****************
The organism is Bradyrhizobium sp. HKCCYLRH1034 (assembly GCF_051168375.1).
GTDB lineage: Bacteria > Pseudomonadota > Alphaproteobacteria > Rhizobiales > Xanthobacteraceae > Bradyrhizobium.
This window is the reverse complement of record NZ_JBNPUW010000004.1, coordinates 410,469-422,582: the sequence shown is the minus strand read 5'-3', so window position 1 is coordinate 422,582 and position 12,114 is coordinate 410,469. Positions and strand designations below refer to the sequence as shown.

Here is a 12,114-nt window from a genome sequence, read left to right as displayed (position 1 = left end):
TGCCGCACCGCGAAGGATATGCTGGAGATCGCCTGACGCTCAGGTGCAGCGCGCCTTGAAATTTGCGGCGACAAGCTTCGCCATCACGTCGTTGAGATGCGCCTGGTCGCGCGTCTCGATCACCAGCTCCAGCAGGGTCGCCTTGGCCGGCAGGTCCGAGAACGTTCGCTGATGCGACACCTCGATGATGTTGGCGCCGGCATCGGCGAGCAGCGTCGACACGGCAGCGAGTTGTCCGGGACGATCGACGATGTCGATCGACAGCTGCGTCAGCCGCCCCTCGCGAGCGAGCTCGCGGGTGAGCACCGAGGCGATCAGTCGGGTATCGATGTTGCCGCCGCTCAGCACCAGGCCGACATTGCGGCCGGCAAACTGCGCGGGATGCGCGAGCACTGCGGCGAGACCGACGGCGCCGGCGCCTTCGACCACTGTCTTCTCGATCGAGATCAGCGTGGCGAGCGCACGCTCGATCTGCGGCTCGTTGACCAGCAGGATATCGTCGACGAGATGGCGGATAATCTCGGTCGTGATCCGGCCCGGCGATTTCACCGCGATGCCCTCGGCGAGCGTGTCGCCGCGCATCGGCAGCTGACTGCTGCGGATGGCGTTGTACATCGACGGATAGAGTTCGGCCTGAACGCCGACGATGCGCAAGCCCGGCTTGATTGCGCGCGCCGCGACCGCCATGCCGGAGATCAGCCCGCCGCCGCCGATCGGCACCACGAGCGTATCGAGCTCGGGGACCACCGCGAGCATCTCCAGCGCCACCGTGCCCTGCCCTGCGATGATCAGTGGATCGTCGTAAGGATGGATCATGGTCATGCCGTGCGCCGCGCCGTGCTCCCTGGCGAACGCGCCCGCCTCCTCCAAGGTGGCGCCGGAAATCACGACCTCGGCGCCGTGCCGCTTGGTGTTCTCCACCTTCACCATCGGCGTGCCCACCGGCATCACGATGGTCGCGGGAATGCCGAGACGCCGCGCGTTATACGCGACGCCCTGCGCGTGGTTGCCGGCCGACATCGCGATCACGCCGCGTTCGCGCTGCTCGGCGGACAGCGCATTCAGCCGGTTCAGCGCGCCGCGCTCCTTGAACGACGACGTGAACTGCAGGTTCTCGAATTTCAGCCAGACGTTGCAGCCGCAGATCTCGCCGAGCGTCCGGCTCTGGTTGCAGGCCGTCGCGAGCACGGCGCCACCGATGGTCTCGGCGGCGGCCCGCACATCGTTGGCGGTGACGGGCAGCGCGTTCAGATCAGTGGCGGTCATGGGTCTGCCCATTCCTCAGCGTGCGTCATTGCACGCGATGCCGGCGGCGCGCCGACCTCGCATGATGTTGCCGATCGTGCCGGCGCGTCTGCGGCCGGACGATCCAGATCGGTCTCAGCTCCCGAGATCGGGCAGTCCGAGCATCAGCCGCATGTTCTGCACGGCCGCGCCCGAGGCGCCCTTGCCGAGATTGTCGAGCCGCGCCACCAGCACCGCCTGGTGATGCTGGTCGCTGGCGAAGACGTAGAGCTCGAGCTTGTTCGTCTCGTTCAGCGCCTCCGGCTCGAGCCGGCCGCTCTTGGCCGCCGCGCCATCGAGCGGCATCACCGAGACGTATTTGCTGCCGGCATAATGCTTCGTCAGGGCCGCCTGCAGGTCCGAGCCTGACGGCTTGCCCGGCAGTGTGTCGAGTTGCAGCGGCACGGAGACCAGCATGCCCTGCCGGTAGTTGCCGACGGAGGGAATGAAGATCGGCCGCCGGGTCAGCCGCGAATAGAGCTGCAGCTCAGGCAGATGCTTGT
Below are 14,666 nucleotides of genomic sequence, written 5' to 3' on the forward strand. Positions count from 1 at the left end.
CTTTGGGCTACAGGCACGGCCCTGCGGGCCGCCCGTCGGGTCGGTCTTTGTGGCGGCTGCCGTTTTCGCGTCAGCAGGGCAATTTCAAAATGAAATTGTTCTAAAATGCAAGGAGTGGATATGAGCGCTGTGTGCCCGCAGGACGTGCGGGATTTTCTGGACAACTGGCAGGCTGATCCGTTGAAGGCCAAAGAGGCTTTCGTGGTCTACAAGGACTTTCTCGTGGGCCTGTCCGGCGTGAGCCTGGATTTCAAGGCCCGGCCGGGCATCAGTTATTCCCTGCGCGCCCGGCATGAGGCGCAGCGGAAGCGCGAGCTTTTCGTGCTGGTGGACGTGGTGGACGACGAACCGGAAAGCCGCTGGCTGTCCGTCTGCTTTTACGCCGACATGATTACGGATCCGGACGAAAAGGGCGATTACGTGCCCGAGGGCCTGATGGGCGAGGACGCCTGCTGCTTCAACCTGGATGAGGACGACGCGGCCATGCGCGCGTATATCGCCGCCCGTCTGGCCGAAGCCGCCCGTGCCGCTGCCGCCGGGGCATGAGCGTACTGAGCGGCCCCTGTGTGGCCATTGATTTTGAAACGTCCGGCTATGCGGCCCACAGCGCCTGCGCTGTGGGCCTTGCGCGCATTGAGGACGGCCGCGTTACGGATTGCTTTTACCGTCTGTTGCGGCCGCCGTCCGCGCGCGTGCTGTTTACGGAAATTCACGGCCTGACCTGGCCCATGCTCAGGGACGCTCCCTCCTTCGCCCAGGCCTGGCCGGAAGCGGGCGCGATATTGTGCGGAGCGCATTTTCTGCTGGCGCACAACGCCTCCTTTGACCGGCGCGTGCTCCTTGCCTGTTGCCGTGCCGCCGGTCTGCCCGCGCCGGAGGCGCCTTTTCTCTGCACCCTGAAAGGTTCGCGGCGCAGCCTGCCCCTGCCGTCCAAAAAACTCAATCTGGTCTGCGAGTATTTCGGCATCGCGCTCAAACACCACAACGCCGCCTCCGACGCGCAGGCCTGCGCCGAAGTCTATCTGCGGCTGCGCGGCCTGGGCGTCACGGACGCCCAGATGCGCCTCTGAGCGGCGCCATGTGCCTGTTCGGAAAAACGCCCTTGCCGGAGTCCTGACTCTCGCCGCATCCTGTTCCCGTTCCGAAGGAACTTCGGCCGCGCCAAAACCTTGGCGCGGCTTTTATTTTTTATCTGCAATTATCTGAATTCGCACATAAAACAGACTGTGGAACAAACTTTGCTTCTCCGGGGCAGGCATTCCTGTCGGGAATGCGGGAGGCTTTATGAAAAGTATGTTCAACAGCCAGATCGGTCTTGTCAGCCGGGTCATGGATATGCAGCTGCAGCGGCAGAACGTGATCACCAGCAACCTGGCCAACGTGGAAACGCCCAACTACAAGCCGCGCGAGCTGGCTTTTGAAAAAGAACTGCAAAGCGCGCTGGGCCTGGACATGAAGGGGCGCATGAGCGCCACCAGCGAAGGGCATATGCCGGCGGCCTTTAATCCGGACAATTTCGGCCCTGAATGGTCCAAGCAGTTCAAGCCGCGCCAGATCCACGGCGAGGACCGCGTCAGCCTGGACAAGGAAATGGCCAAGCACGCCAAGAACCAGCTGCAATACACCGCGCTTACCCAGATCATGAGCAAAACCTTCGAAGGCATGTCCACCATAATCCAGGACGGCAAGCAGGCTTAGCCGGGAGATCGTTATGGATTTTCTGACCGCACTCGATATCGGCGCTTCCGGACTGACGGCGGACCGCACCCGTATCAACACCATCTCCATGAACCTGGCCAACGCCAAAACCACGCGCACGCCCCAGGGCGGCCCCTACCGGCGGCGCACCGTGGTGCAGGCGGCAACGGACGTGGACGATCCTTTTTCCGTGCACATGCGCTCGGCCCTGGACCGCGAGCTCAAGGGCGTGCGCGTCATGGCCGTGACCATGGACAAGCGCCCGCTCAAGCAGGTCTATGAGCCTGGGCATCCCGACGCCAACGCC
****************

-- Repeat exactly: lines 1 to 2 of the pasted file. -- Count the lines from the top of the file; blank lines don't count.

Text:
The organism is Bradyrhizobium sp. HKCCYLRH1034 (assembly GCF_051168375.1).
GTDB lineage: Bacteria > Pseudomonadota > Alphaproteobacteria > Rhizobiales > Xanthobacteraceae > Bradyrhizobium.